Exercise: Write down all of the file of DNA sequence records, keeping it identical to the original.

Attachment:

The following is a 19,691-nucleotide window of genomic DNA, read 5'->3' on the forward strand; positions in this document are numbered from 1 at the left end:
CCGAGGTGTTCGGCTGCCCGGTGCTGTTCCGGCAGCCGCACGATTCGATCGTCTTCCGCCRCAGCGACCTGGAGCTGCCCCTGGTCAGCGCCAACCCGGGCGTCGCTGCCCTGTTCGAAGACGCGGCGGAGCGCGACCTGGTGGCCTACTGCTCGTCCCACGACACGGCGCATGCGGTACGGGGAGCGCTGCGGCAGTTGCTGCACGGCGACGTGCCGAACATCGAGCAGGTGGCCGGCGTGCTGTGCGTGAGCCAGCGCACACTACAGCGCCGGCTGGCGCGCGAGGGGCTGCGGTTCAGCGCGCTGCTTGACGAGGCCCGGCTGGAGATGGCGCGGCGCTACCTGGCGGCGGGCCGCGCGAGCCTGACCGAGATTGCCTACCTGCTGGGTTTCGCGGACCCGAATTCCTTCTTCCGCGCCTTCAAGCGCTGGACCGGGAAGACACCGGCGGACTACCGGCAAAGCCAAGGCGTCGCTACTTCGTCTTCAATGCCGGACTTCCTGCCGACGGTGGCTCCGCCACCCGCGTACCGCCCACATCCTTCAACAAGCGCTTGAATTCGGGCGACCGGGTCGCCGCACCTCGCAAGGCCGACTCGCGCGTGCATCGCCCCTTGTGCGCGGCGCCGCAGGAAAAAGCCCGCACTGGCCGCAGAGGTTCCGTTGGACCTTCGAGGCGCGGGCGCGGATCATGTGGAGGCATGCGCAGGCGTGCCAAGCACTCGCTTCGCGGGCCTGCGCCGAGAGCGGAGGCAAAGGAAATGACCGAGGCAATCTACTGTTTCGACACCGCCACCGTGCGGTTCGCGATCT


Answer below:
The following is a 19,691-nucleotide window of genomic DNA, read 5'->3' on the forward strand; positions in this document are numbered from 1 at the left end:
CCGAGGTGTTCGGCTGCCCGGTGCTGTTCCGGCAGCCGCACGATTCGATCGTCTTCCGCCRCAGCGACCTGGAGCTGCCCCTGGTCAGCGCCAACCCGGGCGTCGCTGCCCTGTTCGAAGACGCGGCGGAGCGCGACCTGGTGGCCTACTGCTCGTCCCACGACACGGCGCATGCGGTACGGGGAGCGCTGCGGCAGTTGCTGCACGGCGACGTGCCGAACATCGAGCAGGTGGCCGGCGTGCTGTGCGTGAGCCAGCGCACACTACAGCGCCGGCTGGCGCGCGAGGGGCTGCGGTTCAGCGCGCTGCTTGACGAGGCCCGGCTGGAGATGGCGCGGCGCTACCTGGCGGCGGGCCGCGCGAGCCTGACCGAGATTGCCTACCTGCTGGGTTTCGCGGACCCGAATTCCTTCTTCCGCGCCTTCAAGCGCTGGACCGGGAAGACACCGGCGGACTACCGGCAAAGCCAAGGCGTCGCTACTTCGTCTTCAATGCCGGACTTCCTGCCGACGGTGGCTCCGCCACCCGCGTACCGCCCACATCCTTCAACAAGCGCTTGAATTCGGGCGACCGGGTCGCCGCACCTCGCAAGGCCGACTCGCGCGTGCATCGCCCCTTGTGCGCGGCGCCGCAGGAAAAAGCCCGCACTGGCCGCAGAGGTTCCGTTGGACCTTCGAGGCGCGGGCGCGGATCATGTGGAGGCATGCGCAGGCGTGCCAAGCACTCGCTTCGCGGGCCTGCGCCGAGAGCGGAGGCAAAGGAAATGACCGAGGCAATCTACTGTTTCGACACCGCCACCGTGCGGTTCGCGATCT